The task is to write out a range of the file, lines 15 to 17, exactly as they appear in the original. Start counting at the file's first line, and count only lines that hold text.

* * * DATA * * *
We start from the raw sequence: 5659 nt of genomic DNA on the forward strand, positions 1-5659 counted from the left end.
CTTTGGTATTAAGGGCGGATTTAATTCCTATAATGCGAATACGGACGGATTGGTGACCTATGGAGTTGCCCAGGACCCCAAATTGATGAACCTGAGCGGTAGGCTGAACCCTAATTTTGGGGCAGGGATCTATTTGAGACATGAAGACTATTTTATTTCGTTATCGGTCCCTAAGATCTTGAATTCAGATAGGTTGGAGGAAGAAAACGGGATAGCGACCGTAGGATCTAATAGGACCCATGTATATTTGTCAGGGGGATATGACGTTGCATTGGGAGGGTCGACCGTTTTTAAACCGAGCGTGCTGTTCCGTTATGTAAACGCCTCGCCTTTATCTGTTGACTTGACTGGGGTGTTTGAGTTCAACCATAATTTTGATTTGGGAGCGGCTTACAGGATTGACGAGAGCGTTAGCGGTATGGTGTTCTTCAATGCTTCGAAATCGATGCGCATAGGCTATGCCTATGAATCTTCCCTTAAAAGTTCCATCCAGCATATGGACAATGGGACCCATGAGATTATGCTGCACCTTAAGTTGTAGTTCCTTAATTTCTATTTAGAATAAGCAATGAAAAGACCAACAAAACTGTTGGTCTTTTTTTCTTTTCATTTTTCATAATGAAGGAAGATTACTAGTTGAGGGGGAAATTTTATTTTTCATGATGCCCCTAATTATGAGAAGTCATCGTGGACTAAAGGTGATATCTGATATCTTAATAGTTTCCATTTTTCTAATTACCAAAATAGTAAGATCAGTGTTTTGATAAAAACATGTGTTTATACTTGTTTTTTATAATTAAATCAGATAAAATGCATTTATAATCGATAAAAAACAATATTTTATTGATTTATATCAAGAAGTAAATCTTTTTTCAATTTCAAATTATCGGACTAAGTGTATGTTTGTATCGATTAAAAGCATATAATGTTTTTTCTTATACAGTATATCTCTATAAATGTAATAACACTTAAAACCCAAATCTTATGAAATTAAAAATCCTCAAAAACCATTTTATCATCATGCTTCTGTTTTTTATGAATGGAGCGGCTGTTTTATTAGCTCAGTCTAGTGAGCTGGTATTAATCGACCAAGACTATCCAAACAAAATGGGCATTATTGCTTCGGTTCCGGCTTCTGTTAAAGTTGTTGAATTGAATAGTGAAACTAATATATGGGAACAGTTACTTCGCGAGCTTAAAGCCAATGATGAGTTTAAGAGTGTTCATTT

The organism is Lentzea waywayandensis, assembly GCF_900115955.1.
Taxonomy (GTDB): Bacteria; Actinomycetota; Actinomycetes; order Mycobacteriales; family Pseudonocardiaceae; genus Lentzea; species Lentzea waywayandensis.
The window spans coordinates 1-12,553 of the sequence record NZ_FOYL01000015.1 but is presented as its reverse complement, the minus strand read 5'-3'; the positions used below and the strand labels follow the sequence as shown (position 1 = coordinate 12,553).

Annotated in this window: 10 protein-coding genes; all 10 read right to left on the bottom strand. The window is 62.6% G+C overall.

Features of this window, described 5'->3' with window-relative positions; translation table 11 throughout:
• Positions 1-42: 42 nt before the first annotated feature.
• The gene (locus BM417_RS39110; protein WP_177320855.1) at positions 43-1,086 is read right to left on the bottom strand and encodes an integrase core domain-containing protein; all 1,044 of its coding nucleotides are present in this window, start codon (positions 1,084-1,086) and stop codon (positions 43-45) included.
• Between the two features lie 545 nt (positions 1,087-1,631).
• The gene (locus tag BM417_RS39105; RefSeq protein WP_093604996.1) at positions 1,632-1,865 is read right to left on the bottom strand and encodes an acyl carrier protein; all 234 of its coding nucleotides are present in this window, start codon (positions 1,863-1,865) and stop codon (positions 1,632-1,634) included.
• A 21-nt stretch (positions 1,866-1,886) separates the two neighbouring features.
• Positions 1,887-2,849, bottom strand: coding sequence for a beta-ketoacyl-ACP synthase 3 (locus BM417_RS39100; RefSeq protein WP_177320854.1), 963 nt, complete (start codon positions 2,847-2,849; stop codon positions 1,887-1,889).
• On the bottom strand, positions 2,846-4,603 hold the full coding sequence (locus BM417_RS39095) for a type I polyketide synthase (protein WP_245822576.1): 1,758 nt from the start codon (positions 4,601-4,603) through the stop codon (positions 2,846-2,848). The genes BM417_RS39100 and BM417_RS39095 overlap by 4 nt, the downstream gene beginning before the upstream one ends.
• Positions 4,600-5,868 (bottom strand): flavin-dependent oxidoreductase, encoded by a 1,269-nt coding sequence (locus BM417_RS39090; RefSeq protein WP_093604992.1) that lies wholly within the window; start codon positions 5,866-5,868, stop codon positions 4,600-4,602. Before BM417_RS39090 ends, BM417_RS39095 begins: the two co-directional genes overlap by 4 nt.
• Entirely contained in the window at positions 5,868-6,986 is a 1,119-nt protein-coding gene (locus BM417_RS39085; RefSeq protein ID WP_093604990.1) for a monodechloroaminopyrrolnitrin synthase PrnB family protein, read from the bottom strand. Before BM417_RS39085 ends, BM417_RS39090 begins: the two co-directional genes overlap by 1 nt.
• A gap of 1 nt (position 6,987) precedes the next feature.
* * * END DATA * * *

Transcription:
• Positions 4,600-5,868 (bottom strand): flavin-dependent oxidoreductase, encoded by a 1,269-nt coding sequence (locus BM417_RS39090; RefSeq protein WP_093604992.1) that lies wholly within the window; start codon positions 5,866-5,868, stop codon positions 4,600-4,602. Before BM417_RS39090 ends, BM417_RS39095 begins: the two co-directional genes overlap by 4 nt.
• Entirely contained in the window at positions 5,868-6,986 is a 1,119-nt protein-coding gene (locus BM417_RS39085; RefSeq protein ID WP_093604990.1) for a monodechloroaminopyrrolnitrin synthase PrnB family protein, read from the bottom strand. Before BM417_RS39085 ends, BM417_RS39090 begins: the two co-directional genes overlap by 1 nt.
• A gap of 1 nt (position 6,987) precedes the next feature.